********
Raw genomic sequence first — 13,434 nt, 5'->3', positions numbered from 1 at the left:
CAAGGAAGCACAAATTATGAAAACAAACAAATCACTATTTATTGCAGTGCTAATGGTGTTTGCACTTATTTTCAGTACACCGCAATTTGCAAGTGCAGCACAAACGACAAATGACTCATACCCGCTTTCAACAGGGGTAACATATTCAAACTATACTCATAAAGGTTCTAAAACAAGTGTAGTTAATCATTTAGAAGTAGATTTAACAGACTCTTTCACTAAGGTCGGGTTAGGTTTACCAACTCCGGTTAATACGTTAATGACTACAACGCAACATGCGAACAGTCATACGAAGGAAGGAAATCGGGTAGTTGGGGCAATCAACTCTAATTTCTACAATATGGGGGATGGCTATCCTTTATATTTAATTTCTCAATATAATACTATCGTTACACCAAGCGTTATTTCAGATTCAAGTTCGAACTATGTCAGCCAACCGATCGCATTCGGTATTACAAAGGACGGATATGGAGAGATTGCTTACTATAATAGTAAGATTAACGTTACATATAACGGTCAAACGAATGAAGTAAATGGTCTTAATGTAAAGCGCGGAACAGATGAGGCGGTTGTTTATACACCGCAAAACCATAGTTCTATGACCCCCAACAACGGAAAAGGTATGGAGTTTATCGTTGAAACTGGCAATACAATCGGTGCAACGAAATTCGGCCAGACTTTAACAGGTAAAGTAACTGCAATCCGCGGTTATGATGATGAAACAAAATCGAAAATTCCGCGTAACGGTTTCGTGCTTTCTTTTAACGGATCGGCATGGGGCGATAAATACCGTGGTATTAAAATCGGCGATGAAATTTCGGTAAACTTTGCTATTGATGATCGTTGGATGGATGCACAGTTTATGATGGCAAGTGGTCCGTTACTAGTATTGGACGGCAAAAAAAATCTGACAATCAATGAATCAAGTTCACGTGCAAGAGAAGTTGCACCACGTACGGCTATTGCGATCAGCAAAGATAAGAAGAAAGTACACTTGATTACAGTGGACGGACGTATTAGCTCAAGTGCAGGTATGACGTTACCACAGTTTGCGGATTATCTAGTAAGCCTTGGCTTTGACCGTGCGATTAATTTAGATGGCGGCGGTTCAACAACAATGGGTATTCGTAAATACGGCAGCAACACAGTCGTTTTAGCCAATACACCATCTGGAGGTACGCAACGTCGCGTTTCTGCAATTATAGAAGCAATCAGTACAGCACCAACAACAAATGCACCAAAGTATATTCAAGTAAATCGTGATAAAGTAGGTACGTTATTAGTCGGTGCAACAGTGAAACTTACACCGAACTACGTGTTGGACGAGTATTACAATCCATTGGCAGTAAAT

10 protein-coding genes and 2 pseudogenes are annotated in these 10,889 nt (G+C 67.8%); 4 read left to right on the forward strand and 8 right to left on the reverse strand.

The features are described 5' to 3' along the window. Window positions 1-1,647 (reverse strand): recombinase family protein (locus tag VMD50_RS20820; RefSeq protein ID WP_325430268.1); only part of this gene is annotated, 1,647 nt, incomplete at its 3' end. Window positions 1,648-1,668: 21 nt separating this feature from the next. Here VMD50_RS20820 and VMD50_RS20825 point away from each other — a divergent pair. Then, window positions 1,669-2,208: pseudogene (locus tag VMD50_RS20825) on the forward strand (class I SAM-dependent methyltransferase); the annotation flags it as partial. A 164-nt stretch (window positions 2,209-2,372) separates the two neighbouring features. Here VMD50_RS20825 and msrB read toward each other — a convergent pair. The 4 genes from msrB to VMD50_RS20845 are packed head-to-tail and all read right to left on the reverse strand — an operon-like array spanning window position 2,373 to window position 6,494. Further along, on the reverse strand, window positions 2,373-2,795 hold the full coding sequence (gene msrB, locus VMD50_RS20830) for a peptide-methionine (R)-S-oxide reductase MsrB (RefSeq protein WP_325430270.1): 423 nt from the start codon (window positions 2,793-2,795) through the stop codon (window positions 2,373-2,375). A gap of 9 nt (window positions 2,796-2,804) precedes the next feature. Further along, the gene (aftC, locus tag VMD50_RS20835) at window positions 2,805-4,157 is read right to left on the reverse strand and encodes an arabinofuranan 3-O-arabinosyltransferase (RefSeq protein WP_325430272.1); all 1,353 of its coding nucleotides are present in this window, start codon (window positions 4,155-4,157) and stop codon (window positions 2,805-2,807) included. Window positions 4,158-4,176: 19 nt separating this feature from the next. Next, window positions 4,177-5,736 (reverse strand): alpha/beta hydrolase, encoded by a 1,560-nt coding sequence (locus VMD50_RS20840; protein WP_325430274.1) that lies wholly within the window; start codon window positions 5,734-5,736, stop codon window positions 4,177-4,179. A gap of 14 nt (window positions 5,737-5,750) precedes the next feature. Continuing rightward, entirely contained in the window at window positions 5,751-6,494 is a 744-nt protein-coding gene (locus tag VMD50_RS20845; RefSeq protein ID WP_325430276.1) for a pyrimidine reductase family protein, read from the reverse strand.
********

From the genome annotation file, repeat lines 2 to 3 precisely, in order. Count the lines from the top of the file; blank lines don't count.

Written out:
CAAGGAAGCACAAATTATGAAAACAAACAAATCACTATTTATTGCAGTGCTAATGGTGTTTGCACTTATTTTCAGTACACCGCAATTTGCAAGTGCAGCACAAACGACAAATGACTCATACCCGCTTTCAACAGGGGTAACATATTCAAACTATACTCATAAAGGTTCTAAAACAAGTGTAGTTAATCATTTAGAAGTAGATTTAACAGACTCTTTCACTAAGGTCGGGTTAGGTTTACCAACTCCGGTTAATACGTTAATGACTACAACGCAACATGCGAACAGTCATACGAAGGAAGGAAATCGGGTAGTTGGGGCAATCAACTCTAATTTCTACAATATGGGGGATGGCTATCCTTTATATTTAATTTCTCAATATAATACTATCGTTACACCAAGCGTTATTTCAGATTCAAGTTCGAACTATGTCAGCCAACCGATCGCATTCGGTATTACAAAGGACGGATATGGAGAGATTGCTTACTATAATAGTAAGATTAACGTTACATATAACGGTCAAACGAATGAAGTAAATGGTCTTAATGTAAAGCGCGGAACAGATGAGGCGGTTGTTTATACACCGCAAAACCATAGTTCTATGACCCCCAACAACGGAAAAGGTATGGAGTTTATCGTTGAAACTGGCAATACAATCGGTGCAACGAAATTCGGCCAGACTTTAACAGGTAAAGTAACTGCAATCCGCGGTTATGATGATGAAACAAAATCGAAAATTCCGCGTAACGGTTTCGTGCTTTCTTTTAACGGATCGGCATGGGGCGATAAATACCGTGGTATTAAAATCGGCGATGAAATTTCGGTAAACTTTGCTATTGATGATCGTTGGATGGATGCACAGTTTATGATGGCAAGTGGTCCGTTACTAGTATTGGACGGCAAAAAAAATCTGACAATCAATGAATCAAGTTCACGTGCAAGAGAAGTTGCACCACGTACGGCTATTGCGATCAGCAAAGATAAGAAGAAAGTACACTTGATTACAGTGGACGGACGTATTAGCTCAAGTGCAGGTATGACGTTACCACAGTTTGCGGATTATCTAGTAAGCCTTGGCTTTGACCGTGCGATTAATTTAGATGGCGGCGGTTCAACAACAATGGGTATTCGTAAATACGGCAGCAACACAGTCGTTTTAGCCAATACACCATCTGGAGGTACGCAACGTCGCGTTTCTGCAATTATAGAAGCAATCAGTACAGCACCAACAACAAATGCACCAAAGTATATTCAAGTAAATCGTGATAAAGTAGGTACGTTATTAGTCGGTGCAACAGTGAAACTTACACCGAACTACGTGTTGGACGAGTATTACAATCCATTGGCAGTAAAT

10 protein-coding genes and 2 pseudogenes are annotated in these 10,889 nt (G+C 67.8%); 4 read left to right on the forward strand and 8 right to left on the reverse strand.